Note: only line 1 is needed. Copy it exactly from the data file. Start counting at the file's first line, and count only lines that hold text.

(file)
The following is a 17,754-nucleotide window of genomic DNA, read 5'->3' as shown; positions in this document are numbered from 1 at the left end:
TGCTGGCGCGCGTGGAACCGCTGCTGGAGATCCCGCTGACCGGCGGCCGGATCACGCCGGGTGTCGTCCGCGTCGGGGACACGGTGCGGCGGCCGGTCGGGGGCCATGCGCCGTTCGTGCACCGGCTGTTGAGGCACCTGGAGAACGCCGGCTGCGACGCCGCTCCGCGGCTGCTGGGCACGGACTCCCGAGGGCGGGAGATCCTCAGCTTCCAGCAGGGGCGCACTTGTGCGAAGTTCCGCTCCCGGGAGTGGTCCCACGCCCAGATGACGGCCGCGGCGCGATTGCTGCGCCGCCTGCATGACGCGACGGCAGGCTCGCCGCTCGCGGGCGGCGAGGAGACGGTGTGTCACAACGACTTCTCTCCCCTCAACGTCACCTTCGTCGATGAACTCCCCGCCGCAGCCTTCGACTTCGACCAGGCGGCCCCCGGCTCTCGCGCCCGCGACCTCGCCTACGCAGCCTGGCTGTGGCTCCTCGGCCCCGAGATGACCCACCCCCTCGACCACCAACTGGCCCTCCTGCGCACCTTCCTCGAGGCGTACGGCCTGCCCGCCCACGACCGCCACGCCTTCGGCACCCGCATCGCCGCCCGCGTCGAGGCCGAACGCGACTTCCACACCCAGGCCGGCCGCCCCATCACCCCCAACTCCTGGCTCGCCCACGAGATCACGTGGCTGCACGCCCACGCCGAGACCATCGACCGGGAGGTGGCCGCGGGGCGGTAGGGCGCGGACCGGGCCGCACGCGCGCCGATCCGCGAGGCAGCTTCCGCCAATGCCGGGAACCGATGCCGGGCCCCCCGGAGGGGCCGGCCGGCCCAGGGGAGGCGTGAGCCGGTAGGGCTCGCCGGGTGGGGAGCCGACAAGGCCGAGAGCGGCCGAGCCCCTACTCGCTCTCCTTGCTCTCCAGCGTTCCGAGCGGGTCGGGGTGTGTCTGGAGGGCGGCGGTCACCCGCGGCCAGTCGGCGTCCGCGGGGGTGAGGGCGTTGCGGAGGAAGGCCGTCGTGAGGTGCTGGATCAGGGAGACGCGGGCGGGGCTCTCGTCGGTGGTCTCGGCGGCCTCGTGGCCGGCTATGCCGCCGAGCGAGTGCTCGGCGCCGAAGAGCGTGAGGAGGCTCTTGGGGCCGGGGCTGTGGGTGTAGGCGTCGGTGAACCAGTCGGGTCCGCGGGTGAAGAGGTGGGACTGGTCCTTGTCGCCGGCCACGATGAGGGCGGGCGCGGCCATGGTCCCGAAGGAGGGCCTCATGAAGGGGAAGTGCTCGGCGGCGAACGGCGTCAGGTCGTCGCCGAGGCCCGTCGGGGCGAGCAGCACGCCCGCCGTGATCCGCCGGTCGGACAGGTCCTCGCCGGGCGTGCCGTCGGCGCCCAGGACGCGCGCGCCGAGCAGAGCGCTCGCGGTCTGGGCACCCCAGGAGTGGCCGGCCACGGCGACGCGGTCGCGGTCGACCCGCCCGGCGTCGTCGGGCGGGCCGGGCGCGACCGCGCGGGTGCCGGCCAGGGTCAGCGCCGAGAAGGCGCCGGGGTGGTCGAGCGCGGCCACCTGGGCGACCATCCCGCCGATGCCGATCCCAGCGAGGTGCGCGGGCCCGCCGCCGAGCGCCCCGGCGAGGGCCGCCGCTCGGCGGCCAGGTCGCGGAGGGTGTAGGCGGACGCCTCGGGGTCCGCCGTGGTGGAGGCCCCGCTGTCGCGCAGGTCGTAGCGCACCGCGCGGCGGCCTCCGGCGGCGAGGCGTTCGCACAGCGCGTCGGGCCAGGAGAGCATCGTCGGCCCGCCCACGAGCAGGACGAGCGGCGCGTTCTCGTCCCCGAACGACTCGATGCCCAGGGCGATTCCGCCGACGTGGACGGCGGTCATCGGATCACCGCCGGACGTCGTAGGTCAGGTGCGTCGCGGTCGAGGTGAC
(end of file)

The following is a 17,754-nucleotide window of genomic DNA, read 5'->3' as shown; positions in this document are numbered from 1 at the left end: